The moveable feast : Curry up


I have learned more about curries from Madhur Jaffrey’s Ultimate Curry Bible than from all my years of eating them. Besides recipes, The Curry Bible takes you through time and to anywhere that curry is found including Durban, Guyana and Japan.

Here are some excerpts.

Curry, according to a dictionary of Indo-British words published around 1882, was described this way: ‘In the east, such grain as rice has little taste and so requires a much more savoury preparation. And this is in fact the proper office of curry in native diet. It consists of meat, fish or vegetables, cooked with a quantity of bruised spices and turmeric, and a little of this gives flavour to a large mess of rice.’ The dictionary goes on to add that the origin of the word ‘curry’ could have been the Kannada language word, karil, or the Tamil kari, meaning ‘sauce’.

William Makepeace Thackeray who had travelled to India, offers his own recipe in his poem, Curry.

Three pounds of veal my darling girl prepares

And chops it nicely into little squares

Five onions next procures the minx

(The biggest are the best, her Samiwel thinks)

And Epping butter nearly half a pound

And stews them in a pan until browned.

What next my dextrous little girl will do

She pops the meat into the savoury stew,

With curry powder tablespoons three,

And milk a pint (the riches that may be),

And when the dish has stewed for half an hour

A lemon’s ready juice she will o’er it pour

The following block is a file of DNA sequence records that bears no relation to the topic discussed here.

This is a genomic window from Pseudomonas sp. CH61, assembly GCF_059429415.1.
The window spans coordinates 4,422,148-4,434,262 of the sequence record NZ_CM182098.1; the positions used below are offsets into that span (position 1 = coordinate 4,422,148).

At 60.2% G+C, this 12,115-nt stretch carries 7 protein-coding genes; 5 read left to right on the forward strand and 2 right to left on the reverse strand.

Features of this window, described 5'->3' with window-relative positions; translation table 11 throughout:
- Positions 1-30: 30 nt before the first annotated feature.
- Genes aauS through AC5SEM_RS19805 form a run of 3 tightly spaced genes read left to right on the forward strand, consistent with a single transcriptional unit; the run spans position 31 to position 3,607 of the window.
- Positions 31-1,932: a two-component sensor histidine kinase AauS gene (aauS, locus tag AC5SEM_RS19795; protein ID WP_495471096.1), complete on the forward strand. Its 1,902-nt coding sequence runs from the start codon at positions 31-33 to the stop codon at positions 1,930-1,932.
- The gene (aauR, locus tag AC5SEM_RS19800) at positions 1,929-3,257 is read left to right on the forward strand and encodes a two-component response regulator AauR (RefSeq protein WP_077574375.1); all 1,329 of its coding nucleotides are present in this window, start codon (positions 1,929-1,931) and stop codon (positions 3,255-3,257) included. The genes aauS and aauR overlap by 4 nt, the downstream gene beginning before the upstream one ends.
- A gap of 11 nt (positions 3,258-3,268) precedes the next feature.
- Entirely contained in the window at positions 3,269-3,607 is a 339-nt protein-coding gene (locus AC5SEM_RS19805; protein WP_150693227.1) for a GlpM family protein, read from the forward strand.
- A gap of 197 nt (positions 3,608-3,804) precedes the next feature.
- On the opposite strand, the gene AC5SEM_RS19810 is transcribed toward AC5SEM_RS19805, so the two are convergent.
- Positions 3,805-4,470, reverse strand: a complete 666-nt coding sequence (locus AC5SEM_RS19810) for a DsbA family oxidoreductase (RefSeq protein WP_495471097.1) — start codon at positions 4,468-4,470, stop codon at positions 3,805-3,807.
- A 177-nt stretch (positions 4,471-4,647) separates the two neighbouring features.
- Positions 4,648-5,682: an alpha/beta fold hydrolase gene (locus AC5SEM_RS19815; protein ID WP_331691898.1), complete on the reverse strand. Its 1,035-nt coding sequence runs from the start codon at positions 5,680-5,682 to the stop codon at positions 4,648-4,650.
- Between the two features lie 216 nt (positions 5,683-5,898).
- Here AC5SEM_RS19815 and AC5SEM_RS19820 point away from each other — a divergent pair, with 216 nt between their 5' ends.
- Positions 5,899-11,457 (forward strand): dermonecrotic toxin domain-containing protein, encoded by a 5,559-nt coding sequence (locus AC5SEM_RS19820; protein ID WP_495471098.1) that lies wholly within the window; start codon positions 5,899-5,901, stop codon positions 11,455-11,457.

Then, bless her! Then she gives the luscious pot

A very gentle boil- and serves quite hot

PS- Beef, mutton, rabbit, if you wish

Lobsters or prawns, or any kind of fish

Are fit to make a CURRY. ‘Tis, when done,

A dish for emperors to feed upon.

England’s first curry house was called the Hindostanee Coffee House and it opened in Portman Square, London and was owned by Dean Mahomet also known as Mr Vindaloo. It closed a few years later, one of the reasons given it didn’t actually serve coffee.

Queen Victoria, who herself had Indian servants, served curries at her palace dinners, but under French names such as cailles aux pommes de terre a l’indienne (quail and potato curry). If the cookbook written by one of her chefs, Charles Elme Francatelli, is any guide, these were the usual period curries with curry powder, curry paste, onions and apples.

The spread of curry in South-East Asia can be attributed to labour from India going to Burma, Thailand et cetera and taking cooks with them. And so began a curry culture across entire countries spanning a vast landmass. One leap across the Ocean that is noteworthy was a curry for Nelson Mandela, who grew up on a kind of stew of maize and beans called Umngqusho. His colleagues in the African National Congress, the Cachalias invented a dish which Indianised Mandela’s food by adding onion, garlic, chillies and tomatoes. Today it is a favourite in Mandela’s household and is eaten with biryani.

Says Jennifer Brennan, food writer, “A good recipe travels well. A great recipe travels in time in addition to distance, appealing to so many cooks that it becomes part of many culinary repertoires. It is the substance of domestic lore passed from mother to daughter, or through a family of professional chefs or khansamers. Old soldiers fade away. Old recipes are merely translated, transformed and, sometimes, transmogrified; taking on a new lease of life and vogue in the process.”

And so it is true as Indian food evolves globally.